They say rock ‘n’ roll is dead, but maybe—just maybe—it has come back to greet us one last time in the form of J.J. Kramer and Scott Crawford’s rockumentary, ‘Creem: America’s Only Rock ‘N’ Roll Magazine.’
Defending the current state of music, especially that of rock in the 21st century is decidedly a music journalism/millennial cliché. Even when something “new” comes along, we’ve probably seen it in some shape or form before. There are a lot of shimmering mirages these days: Drummer extraordinaire Anderson.Paak is one groove away from being a total Marvin-Gaye ripoff, and Weyes Blood croons like Joni Mitchell if she had access to Ableton. But I guess things haven’t changed much since Elvis, The Beach Boys, The Rolling Stones, and The Beatles all ripped off Chuck Berry the way Chuck Berry’s record labels ripped off Chuck Berry (though he was kind of a dick!).
While the evolution of music has slowed, some aspects of music journalism are improving. The industry has certainly become more inclusive, only a good thing!—but the critic, once a trendsetter, is looking more like a dying wildebeest on the internet savannah. Have some harsh words about a Taylor Swift album? Prepare for a relentless onslaught of death threats in your DMs! Give a Taylor Swift album a high score? Prepare for more death threats and maybe a spattering of vicious ad hominem attacks. Writing a bad review is now an existential liability, but maybe the way to combat the stans is to—with the same detachment they show when barely reading our writing—is to not give a fuck as well.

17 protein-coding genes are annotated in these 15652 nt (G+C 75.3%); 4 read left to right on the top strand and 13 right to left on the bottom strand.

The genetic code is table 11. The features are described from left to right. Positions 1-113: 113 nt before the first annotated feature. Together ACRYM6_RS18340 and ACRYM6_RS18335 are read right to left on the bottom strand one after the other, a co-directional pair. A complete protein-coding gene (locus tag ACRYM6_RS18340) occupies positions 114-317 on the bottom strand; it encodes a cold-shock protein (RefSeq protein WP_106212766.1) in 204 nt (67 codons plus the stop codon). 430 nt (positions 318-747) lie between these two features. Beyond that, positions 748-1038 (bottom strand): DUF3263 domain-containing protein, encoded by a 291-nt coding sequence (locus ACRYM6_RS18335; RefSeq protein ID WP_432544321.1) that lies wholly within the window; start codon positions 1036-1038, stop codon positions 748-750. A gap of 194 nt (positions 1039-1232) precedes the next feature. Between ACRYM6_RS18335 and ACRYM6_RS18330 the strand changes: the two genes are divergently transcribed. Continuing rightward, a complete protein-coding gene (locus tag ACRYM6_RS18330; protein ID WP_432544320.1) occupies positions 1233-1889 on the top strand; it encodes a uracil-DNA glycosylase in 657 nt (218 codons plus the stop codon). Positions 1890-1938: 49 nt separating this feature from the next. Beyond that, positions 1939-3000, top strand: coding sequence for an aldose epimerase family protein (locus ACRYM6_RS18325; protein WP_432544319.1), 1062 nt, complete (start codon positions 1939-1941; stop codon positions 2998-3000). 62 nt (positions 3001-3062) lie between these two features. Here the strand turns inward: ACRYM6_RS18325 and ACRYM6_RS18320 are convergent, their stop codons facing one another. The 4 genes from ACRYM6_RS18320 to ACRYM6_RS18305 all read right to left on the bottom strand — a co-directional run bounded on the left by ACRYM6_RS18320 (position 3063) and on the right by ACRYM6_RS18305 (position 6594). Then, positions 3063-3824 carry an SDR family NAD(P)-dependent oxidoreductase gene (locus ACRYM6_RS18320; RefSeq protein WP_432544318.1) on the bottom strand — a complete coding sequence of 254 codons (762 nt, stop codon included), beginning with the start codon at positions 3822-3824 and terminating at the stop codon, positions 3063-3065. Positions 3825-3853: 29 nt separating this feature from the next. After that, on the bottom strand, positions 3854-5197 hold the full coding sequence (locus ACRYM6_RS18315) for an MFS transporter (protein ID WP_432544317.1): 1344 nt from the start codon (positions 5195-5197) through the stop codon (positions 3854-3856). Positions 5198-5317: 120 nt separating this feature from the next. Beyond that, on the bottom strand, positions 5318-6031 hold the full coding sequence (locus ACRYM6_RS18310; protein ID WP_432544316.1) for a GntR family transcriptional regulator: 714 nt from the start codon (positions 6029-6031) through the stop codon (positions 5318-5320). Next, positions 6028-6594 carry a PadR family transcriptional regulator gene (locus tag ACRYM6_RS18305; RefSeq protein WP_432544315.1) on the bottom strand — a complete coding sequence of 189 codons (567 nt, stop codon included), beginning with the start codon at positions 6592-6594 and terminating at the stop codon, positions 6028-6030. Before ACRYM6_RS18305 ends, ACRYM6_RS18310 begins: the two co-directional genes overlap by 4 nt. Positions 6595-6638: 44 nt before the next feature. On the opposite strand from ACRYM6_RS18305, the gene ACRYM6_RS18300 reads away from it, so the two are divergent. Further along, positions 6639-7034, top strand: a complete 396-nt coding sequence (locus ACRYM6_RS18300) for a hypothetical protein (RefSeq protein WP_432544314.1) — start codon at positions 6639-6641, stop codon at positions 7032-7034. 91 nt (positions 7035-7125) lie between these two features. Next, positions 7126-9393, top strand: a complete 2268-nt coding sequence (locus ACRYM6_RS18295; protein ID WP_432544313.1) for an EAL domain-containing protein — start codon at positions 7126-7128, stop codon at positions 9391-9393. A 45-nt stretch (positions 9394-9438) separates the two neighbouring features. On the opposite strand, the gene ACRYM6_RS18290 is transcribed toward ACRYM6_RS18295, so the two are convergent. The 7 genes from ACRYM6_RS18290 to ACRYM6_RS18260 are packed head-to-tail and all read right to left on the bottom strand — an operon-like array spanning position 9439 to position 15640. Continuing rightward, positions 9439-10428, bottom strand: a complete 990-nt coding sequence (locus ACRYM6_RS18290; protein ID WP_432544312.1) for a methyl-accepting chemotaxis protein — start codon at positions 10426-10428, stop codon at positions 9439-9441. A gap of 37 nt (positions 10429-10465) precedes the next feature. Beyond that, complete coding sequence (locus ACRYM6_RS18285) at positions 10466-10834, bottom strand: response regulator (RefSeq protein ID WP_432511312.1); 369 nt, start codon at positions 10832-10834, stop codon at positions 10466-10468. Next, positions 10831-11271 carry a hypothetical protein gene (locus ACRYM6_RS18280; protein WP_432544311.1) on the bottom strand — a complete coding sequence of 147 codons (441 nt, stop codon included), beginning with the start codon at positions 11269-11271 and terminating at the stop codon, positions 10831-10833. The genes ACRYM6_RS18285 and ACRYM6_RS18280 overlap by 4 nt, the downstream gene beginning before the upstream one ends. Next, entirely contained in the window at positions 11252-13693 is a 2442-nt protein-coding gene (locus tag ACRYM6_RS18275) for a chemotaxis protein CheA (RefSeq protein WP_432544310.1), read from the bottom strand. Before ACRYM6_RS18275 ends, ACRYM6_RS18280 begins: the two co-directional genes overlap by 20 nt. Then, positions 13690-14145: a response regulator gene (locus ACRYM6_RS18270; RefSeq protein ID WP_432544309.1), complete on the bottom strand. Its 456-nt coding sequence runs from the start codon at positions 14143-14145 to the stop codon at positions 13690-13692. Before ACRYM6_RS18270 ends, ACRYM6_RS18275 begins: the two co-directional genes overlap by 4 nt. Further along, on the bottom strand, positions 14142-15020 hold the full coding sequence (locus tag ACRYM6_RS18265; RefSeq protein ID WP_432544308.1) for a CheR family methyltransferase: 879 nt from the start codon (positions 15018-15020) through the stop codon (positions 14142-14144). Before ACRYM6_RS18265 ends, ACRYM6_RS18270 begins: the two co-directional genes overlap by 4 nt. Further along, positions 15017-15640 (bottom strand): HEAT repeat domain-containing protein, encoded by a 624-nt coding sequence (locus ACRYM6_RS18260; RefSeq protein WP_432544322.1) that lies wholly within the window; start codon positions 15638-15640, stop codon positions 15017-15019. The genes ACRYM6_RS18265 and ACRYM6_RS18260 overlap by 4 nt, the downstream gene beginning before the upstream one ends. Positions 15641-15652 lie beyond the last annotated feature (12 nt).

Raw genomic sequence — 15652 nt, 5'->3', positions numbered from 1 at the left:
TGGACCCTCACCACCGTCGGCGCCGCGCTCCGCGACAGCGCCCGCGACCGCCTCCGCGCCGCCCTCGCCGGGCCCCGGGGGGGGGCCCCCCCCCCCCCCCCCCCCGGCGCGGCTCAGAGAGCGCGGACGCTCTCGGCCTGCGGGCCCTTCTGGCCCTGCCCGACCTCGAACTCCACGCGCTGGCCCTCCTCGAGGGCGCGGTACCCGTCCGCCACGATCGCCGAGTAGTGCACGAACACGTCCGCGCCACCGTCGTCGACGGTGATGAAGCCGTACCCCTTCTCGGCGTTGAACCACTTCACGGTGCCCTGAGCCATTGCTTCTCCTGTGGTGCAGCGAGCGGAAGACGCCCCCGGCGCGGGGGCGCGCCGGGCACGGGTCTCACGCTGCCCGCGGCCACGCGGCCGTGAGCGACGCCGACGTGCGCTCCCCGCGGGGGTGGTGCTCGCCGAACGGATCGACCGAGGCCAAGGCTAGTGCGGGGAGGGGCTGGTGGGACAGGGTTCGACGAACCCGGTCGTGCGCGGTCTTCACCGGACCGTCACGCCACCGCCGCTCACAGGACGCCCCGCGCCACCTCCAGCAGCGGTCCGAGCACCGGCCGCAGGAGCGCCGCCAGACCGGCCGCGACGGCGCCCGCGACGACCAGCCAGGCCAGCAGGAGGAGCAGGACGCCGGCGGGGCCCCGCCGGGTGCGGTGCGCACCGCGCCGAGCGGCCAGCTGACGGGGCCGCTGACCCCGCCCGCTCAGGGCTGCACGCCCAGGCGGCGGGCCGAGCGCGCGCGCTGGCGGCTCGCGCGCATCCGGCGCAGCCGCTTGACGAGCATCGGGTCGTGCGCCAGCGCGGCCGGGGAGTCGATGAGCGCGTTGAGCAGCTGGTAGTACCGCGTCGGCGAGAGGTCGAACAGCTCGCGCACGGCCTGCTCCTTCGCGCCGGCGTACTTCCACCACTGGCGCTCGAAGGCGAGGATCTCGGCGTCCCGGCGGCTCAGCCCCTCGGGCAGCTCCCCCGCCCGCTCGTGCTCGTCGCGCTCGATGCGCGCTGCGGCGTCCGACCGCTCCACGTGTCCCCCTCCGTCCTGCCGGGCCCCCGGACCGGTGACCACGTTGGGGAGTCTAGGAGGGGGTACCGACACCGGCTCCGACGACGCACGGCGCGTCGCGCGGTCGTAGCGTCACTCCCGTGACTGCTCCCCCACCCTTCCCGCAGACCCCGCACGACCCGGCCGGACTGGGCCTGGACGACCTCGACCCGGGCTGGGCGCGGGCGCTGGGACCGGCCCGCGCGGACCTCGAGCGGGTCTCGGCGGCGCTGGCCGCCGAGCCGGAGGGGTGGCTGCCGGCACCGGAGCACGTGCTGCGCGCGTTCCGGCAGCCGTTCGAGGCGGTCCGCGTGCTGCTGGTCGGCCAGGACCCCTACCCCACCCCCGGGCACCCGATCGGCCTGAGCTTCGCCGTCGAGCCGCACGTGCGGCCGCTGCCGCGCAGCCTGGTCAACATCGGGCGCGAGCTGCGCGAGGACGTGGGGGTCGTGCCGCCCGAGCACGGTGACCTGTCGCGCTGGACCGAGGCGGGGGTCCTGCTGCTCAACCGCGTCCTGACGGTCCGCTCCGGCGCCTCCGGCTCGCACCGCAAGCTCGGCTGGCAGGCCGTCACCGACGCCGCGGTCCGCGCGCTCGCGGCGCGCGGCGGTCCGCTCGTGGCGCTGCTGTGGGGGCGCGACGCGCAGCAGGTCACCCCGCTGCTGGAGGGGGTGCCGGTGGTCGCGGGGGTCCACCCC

And if you need a quick lesson in aloofness, then maybe you need to watch ‘Creem: America’s Only Rock ‘N’ Roll Magazine,’ a compelling portrait of a problematic band of writers that we can glean many lessons from in regard to what to do—and not to do—as a writer and human being. I had the pleasure of speaking with producer J.J. Kramer, the son of the magazine’s late publisher Barry Kramer, and director Scott Crawford about the deeply fulfilling, yet mind-numbing process of filmmaking, some funny stories that happened on set, and why this documentary speaks volumes about what is happening today politically and socially.